steve jobs liver transplant. the power of money.

Discussion in 'Wall St. News' started by Free Thinker, Jun 29, 2009.

  1. Steve Jobs, Apple Inc.’s chief executive officer, got a liver transplant quickly because of a U.S. system that favors patients with the means to rush to geographic areas where there is less competition for organs.

    Memphis, where Jobs got the transplant, is one of several U.S. meccas for liver patients who can afford to travel, doctors said. Flight records show Jobs’s personal jet flew at least six times this year from California, with one of the longest transplant lists in the U.S., to Memphis, where the wait is shorter.Jobs, 54, got his transplant in part because regions can keep donated organs on a local list -- even when there may be sicker patients not far away. His experience spotlights organ allocation practices that have been under fire for decades and will be discussed at a national public meeting the United Network for Organ Sharing in Richmond, Virginia, plans for later this year, doctors said.

    “You could call it gaming the system, that may be true,” John Fung, chairman of transplant surgery at the Cleveland Clinic in Cleveland, said in a telephone interview. “But until we tackle the problem of what makes the system unfair, we can’t criticize people who are trying to help themselves.”

    http://www.bloomberg.com/apps/news?pid=20601103&sid=au6imqRi7UHE
     
  2. Daal

    Daal

    Organs should be a allowed to be sold and bought. Those who argue otherwise are economics noobs who are harming society and hide behind a distorted view of whats moral to back their positon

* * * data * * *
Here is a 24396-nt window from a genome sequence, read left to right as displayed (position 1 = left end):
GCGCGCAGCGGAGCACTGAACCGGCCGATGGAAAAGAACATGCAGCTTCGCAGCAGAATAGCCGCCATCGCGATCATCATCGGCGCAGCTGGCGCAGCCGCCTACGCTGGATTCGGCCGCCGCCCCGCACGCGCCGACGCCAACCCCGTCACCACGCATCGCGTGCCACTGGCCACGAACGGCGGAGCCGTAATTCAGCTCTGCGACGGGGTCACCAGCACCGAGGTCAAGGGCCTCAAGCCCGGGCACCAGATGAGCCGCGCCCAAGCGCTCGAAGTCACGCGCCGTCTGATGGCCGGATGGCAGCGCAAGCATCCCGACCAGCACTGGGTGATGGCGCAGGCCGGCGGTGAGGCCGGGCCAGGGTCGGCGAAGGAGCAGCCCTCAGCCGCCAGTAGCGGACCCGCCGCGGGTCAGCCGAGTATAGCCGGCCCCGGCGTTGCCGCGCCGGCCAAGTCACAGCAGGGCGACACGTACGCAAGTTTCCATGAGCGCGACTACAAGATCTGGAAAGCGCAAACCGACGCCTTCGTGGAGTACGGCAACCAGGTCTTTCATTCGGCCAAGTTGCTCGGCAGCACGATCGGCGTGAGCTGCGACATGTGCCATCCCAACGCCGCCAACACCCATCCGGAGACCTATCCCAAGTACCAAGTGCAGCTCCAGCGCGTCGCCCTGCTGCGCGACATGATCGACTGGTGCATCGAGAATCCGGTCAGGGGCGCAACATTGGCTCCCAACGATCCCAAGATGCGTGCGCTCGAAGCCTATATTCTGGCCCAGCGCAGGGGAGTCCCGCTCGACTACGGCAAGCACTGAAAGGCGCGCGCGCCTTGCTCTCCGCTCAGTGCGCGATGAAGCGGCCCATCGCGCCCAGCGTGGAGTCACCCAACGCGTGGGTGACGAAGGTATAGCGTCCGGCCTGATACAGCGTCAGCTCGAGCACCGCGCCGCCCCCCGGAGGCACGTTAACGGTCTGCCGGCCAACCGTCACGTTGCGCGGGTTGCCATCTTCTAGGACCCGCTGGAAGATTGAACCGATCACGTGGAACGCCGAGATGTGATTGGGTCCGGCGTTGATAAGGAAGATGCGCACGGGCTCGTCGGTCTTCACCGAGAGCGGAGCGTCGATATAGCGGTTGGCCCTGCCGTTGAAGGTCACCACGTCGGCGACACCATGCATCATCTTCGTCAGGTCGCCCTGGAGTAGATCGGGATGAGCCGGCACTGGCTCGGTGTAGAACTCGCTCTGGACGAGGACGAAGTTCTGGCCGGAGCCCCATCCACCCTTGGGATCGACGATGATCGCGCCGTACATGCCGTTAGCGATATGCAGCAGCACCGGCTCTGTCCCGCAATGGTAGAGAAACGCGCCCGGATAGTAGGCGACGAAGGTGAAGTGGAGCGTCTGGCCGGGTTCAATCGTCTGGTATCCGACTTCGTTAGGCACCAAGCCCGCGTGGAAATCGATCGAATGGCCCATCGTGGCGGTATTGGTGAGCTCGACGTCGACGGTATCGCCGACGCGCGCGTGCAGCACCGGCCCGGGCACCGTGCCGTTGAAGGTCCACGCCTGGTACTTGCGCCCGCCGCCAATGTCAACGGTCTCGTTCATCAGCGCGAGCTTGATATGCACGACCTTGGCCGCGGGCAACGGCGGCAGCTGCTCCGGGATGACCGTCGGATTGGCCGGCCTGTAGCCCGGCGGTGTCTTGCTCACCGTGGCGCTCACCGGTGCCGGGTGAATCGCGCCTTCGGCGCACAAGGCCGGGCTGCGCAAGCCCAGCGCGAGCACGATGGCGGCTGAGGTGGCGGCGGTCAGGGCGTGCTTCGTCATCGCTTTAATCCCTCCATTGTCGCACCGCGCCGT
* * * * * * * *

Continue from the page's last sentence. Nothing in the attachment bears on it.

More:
3. ??? Free markets only deal with efficiency, not fairness. If you define efficiency as implicitly fair, then I guess you make sense. Otherwise as an example, why should a trust fund alcoholic be more entitled to an organ transplant than an honest hardworking person who contracted some sort of disease by accident ?

    Furthermore, you add a general risk of insecurity to society from organ hijacking crime if you open up a free market. (OTOH, I imagine many more people would donate organs if they knew their family would receive money upon their death. A free life insurance policy of sorts)
     
  4. Your last comment sounds like a very good idea.
     
  5. Nexen

    Nexen

    You mean to tell me this visionary figure worked all his life for nothing ?

    Let him use his wealth in peace and don't be so envious.
     
  6. ipatent

    ipatent

  7. eagle

    eagle

    World of Competitiveness! Everything is becoming a commodity. Gradually, human organs and even relationship (maybe) are becoming a commodity... :(

     
  8. How is it fair to prevent me from selling my own body parts to the person of my choice, if I want to?

    Why should a trust fund alcoholic be entitled to $1 billion dollars due to lucky sperm/inheritance when an honest hardworking person lives in poverty because they were born in N Korea? If you cry "fairness" then you have to mutilate attractive people to make them average looking, handicap great athletes, give geniuses lobotomies to bring their IQs down to average etc. All those disparities are just as big if not bigger then the ability to buy organs. At least most people with money have worked for it, whereas looks, brains, and place of birth have *nothing* to do with effort.
     
    #10     Jun 29, 2009